The Championship Gaming Series
The largest failure in esports history, it needs no introduction. The Championship Gaming Series (CGS) was dead on arrival, by both idea and design. The only silver lining is that many names we know and love within the esports scene today emerged from the rubble of the CGS’ collapse, including both Marcus and Richard, as discussed below.
That brings us back to CGS, with HHGL wrapping up. Perhaps the worst crumbling of a large scale video game tournament ever.
CGS had a history in and of itself; it was piloted originally as the Championship Gaming Invitational, not Series. What that taught a very intelligent team, is that just because it’s a video game and just because you can put it to tape, doesn’t mean it’s any easier for workload.
The early philosophy at CGS was, taping three weekends with 20 shows, but failed to realize that it was done best live. Some games, easy to demonstrate that, while others more difficult, but it didn’t take long for Mike Burks, who had experience with the Super Bowl, with the Olympics, with Thursday Night Football. He was one of the first people to say that we couldn’t do it pre-recorded; it had to be live.
CGI happened twice; two pilots. That was a way to figure out how to make it a live league, that happened twice a week, for 8-10 weeks.
Warming up and checking over some notes/ Photo courtesy of Paul Chaloner
Marcus and Jonathan “Fatal1ty” Wendel casting the CGS NA Finals/ Photo courtesy of Paul Chaloner
The crumbling of CGS brings us to the end of 2008, and the beginning of 2009.
I had a very important phone call with Jason Lake, you know who he is; he was apart of CGS at that time, and he ran that one team named LA Complexity for the CGS.
I spoke to Jason and he just asked me what I was going to do, and I told him I was unsure, but I was going to do the one thing I knew I had to do, which was leave Los Angeles because I couldn’t afford it.
No one was hiring game commentators, right? It wasn’t like esports was blowing up.
I spoke to G4, they weren’t looking for anyone. I was exhausted, and remembering that being an extremely stressful 2 months on my mental psyche; I was hustlin’, man. It was a ticking time bomb.
Find something, or move back to Nebraska, because you can’t support your 4-year-old kid or wife out here, or yourself [himself], right?
I’m really glad that it didn’t. I went back to Nebraska, and luckily my wife and I had bought a house back in 2003, and we just happened to still own it, because if you remember the housing market was really shitty during that time, so yet another lucky thing to happen. If I had sold that house, I don’t know where I would have moved back to. Being able to move back into an affordable place, there was comfort in that.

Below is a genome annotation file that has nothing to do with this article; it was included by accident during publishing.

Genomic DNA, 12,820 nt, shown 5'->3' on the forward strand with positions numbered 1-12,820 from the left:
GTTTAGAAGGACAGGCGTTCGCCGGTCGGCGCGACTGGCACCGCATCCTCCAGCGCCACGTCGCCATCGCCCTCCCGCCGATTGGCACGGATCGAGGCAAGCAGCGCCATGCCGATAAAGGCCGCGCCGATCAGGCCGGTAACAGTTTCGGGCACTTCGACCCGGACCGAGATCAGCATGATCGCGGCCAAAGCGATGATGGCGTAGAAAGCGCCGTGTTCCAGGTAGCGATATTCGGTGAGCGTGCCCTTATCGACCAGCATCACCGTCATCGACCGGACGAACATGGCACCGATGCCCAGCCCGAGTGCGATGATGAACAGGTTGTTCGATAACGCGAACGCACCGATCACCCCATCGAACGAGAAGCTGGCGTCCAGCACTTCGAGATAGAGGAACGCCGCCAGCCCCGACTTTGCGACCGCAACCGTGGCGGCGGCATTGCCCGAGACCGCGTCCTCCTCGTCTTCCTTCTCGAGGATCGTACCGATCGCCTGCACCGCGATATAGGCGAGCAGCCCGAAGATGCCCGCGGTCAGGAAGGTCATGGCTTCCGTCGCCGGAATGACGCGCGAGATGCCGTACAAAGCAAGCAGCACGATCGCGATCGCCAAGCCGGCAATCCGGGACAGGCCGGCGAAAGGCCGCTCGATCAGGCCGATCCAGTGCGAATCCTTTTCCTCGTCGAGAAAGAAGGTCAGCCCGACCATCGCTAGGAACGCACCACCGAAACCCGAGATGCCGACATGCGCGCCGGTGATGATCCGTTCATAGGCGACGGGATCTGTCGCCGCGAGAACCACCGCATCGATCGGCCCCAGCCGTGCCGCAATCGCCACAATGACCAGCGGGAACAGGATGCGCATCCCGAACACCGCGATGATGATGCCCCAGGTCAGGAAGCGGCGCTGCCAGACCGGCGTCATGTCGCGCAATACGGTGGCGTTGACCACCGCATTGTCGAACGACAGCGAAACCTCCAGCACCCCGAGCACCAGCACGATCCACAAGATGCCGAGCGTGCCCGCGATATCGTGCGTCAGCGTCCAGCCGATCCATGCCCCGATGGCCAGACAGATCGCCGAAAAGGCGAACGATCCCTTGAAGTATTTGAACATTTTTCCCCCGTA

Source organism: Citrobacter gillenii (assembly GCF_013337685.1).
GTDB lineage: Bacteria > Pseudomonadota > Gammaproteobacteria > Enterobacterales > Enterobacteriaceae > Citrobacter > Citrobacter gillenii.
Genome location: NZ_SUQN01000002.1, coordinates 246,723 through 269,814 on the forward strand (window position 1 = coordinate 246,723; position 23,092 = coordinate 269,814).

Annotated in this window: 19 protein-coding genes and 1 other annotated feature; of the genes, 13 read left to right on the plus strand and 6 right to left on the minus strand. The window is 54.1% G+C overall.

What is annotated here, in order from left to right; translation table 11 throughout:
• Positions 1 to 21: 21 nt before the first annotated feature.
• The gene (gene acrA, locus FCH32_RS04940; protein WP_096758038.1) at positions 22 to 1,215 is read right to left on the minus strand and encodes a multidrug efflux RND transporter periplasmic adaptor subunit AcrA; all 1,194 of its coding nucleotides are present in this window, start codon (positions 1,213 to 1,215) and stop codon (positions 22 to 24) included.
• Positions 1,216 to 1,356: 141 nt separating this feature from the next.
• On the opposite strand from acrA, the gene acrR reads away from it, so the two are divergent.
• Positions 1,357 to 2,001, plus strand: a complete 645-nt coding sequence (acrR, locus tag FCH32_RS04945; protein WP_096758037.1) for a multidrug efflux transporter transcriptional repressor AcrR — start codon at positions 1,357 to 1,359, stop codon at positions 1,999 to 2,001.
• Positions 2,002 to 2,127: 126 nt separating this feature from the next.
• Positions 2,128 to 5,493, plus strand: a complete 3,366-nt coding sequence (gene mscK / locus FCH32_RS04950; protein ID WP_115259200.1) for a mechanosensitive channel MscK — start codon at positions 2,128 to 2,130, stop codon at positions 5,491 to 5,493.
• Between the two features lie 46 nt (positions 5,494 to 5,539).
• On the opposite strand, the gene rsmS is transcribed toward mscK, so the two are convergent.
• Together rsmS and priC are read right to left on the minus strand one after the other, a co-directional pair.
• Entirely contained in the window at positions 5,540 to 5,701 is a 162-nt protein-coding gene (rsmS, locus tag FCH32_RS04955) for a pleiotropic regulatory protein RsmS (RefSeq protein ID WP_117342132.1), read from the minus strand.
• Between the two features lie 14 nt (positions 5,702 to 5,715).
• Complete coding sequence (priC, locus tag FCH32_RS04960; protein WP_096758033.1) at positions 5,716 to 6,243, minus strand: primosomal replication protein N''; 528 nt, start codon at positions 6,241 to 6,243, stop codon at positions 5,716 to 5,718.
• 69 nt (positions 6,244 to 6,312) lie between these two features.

I’m going to tell you a couple of things I don’t think I’ve ever told anyone.
I had to take unemployment, no shame in that. I had to support my family; my wife went to work at the family restaurant, and she actually enjoyed that, and that was right next to the daycare, so it gave me kind of time to figure out what the hell I was going to do. I was looking for jobs, and I had reached out to some of my old contacts.
“Hey, I’m back in town, if anything comes up, let me know.”
I was unemployed from January until March . What that allowed me to do, was in February of 2009, I went to my community and I said to them, “Hey, I know you love EG [Epileptic Gaming], I know you love the other shows we used to do, and I really, really really, want to do this. I really would like to try and make this what I do full-time. Things are changing, CGS failed, yeah no more GGL.”
I don’t think Justin was public with it [Justin.tv’s rebrand] quite yet, not completely embracing the gaming part yet. So, I basically was like hey, if I can raise this much money, I’m going to start up all these shows, I’m going to create djWHEAT.tv, and from the community which I had been creating through esports and EG, I raised almost $5,000.
A lot of money.
For 2009? Hell yeah, man. That’s a lot of money.
That’s like a large prize pool at an esports tournament back then. Even more, probably.
I remember being incredibly humbled at that moment, and honestly, I remember saying to myself “I won’t let these people down” right? I’m going to do this.
That’s when I started EG again. That’s when LiveOnThree became a thing. That’s when Weapon of Choice restarted. That’s also when Call and Brawl came back. I was doing 4 shows, obviously the flagship show was definitely EG, but as esports was starting to grow, LO3 was kicking up. I started interviewing all of the exit contestants from Ultimate Gamer. SyFy even advertised it a couple of times.
In May of 2009, I got approached by my former boss at the bank and she was spinning up a new team which was deploying cloud backups for all of the banks for the company, and they wanted me to lead the team.
I was in 100%; I needed the job, I had to support my family. That was 2009, about May.